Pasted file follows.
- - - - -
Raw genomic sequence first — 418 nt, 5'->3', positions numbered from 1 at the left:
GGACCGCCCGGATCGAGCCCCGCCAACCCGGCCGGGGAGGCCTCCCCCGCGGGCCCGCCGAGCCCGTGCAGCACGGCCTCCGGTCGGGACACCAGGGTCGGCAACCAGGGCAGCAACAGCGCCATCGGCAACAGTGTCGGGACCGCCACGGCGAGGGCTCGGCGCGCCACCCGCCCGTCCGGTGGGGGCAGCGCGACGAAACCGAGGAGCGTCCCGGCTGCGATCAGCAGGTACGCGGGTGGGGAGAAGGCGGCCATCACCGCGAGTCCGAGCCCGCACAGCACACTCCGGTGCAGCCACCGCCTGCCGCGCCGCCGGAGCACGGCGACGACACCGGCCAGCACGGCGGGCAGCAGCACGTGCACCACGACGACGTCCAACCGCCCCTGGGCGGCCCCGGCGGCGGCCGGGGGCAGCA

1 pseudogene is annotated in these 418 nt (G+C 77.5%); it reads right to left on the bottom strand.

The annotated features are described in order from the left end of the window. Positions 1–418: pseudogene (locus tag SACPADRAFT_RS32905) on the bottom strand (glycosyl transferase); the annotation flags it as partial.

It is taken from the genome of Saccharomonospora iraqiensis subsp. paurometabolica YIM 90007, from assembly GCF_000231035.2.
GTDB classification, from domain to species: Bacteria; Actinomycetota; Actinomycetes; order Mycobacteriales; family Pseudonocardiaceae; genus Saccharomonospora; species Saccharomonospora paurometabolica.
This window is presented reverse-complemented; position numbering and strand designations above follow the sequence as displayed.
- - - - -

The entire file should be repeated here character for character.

Raw genomic sequence first — 418 nt, 5'->3', positions numbered from 1 at the left:
GGACCGCCCGGATCGAGCCCCGCCAACCCGGCCGGGGAGGCCTCCCCCGCGGGCCCGCCGAGCCCGTGCAGCACGGCCTCCGGTCGGGACACCAGGGTCGGCAACCAGGGCAGCAACAGCGCCATCGGCAACAGTGTCGGGACCGCCACGGCGAGGGCTCGGCGCGCCACCCGCCCGTCCGGTGGGGGCAGCGCGACGAAACCGAGGAGCGTCCCGGCTGCGATCAGCAGGTACGCGGGTGGGGAGAAGGCGGCCATCACCGCGAGTCCGAGCCCGCACAGCACACTCCGGTGCAGCCACCGCCTGCCGCGCCGCCGGAGCACGGCGACGACACCGGCCAGCACGGCGGGCAGCAGCACGTGCACCACGACGACGTCCAACCGCCCCTGGGCGGCCCCGGCGGCGGCCGGGGGCAGCA

1 pseudogene is annotated in these 418 nt (G+C 77.5%); it reads right to left on the bottom strand.

The annotated features are described in order from the left end of the window. Positions 1–418: pseudogene (locus tag SACPADRAFT_RS32905) on the bottom strand (glycosyl transferase); the annotation flags it as partial.

It is taken from the genome of Saccharomonospora iraqiensis subsp. paurometabolica YIM 90007, from assembly GCF_000231035.2.
GTDB classification, from domain to species: Bacteria; Actinomycetota; Actinomycetes; order Mycobacteriales; family Pseudonocardiaceae; genus Saccharomonospora; species Saccharomonospora paurometabolica.
This window is presented reverse-complemented; position numbering and strand designations above follow the sequence as displayed.